How To Value A Business

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Mergers and Acquisitions (M&A) is an umbrella term that refers to the combination of two businesses.

M&A gives buyers looking to achieve strategic goals an alternative to organic growth, while giving sellers an opportunity to cash out or to share in the risk and reward of a newly formed business.

When M&A is successful, it holds the promise of enhanced value to both the buyer and seller. For the buyer, it can:

Accelerate time to market with new products and channels

Remove competition (buying a competitor is called horizontal integration)

Achieve supply chain efficiencies (buying a supplier or customer is called vertical integration)

Meanwhile, the cost savings that might be achieved by the reduction of redundant jobs and infrastructure (called synergies) can be shared by both the buyer and seller: The anticipation of lower costs going forward allows the buyer to afford a higher purchase price.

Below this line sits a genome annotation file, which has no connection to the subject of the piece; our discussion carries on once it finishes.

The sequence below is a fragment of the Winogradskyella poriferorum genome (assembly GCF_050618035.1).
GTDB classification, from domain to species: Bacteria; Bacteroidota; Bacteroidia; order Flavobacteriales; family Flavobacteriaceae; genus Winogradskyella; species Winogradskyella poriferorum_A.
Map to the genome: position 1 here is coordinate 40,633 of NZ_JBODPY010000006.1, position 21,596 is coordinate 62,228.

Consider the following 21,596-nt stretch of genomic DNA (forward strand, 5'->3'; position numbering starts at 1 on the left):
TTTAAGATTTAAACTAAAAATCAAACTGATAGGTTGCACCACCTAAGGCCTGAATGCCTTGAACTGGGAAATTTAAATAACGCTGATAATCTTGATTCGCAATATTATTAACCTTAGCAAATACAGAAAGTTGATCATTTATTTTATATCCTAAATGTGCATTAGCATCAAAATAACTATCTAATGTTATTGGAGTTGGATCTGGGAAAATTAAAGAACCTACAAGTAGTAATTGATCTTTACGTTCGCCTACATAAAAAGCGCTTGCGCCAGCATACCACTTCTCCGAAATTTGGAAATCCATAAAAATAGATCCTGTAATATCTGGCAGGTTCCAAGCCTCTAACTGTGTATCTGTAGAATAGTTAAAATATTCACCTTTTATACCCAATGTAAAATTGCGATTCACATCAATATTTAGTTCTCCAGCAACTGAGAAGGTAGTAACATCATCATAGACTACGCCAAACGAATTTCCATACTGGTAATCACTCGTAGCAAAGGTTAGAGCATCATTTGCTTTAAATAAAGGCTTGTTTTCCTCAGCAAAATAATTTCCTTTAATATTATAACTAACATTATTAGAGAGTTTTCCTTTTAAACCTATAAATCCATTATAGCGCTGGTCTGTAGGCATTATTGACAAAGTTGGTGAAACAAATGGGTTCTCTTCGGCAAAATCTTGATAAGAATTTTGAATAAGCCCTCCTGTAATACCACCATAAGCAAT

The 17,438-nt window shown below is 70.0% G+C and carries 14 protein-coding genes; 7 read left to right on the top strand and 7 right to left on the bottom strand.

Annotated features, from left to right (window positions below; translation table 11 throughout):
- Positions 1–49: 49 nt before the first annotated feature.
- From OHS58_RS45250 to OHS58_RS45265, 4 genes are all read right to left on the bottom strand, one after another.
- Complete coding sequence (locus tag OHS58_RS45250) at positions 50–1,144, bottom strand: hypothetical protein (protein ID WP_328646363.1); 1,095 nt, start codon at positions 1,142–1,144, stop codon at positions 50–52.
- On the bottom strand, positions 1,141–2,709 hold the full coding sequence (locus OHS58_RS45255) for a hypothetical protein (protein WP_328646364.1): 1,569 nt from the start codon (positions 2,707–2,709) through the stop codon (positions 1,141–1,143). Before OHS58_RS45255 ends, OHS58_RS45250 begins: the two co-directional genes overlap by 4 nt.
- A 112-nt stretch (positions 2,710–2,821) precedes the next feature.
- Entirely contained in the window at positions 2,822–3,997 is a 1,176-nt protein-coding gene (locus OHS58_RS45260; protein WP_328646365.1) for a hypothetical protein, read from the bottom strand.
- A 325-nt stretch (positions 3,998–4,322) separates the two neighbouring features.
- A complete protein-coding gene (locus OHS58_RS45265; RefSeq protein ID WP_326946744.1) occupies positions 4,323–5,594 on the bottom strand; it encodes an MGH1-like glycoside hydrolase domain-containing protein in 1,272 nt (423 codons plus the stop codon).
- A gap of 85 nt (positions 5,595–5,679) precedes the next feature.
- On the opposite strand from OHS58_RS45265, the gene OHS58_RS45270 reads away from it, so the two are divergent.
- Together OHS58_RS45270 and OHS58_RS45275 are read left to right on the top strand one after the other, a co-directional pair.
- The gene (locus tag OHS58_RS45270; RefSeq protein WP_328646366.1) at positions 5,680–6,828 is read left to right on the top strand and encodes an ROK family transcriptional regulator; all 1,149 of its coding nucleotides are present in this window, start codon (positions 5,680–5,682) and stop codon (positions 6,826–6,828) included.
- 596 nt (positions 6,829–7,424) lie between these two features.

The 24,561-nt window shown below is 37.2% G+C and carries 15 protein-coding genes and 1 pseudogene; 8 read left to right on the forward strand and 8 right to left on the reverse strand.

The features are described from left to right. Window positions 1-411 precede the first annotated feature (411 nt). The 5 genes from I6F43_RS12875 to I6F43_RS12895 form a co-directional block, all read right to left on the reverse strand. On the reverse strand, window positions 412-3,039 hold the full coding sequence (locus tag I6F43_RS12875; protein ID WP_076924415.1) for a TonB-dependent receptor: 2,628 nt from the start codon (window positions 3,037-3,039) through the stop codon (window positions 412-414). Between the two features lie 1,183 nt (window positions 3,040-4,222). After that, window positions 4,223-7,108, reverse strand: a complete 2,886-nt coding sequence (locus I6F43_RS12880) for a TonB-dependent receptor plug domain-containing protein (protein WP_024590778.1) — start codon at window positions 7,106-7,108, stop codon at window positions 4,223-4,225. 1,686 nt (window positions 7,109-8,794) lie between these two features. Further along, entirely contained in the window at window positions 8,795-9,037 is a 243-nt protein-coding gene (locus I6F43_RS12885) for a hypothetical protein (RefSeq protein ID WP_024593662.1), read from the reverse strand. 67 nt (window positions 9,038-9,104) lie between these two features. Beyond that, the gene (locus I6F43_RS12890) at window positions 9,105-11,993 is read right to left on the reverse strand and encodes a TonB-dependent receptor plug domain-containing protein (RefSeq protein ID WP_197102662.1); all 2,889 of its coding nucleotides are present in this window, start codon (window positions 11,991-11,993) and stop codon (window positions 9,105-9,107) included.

When M&A is unsuccessful, it can destroy value and especially hurt the buyer (since the seller is already cashed out). Poor due diligence, mismanaged integration and overestimation of potential cost savings are common reasons why mergers and acquisitions can fail.

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Barring leaks to the media, the first time the world will hear about a merger is usually through a merger announcement press release issued jointly by both companies. This is how we learned of the LinkedIn acquisition on June 13, 2016

Microsoft Corp. (Nasdaq: MSFT) and LinkedIn Corporation (NYSE: LNKD) on Monday announced they have entered into a definitive agreement under which Microsoft will acquire LinkedIn for $196 per share in an all-cash transaction valued at $26.2 billion, inclusive of LinkedIn’s net cash. 

So LinkedIn shareholders will cash out. In this deal, each shareholder gets $196 in cold hard cash. However, buyers can also pay with their own stock in addition to, or instead, of cash.

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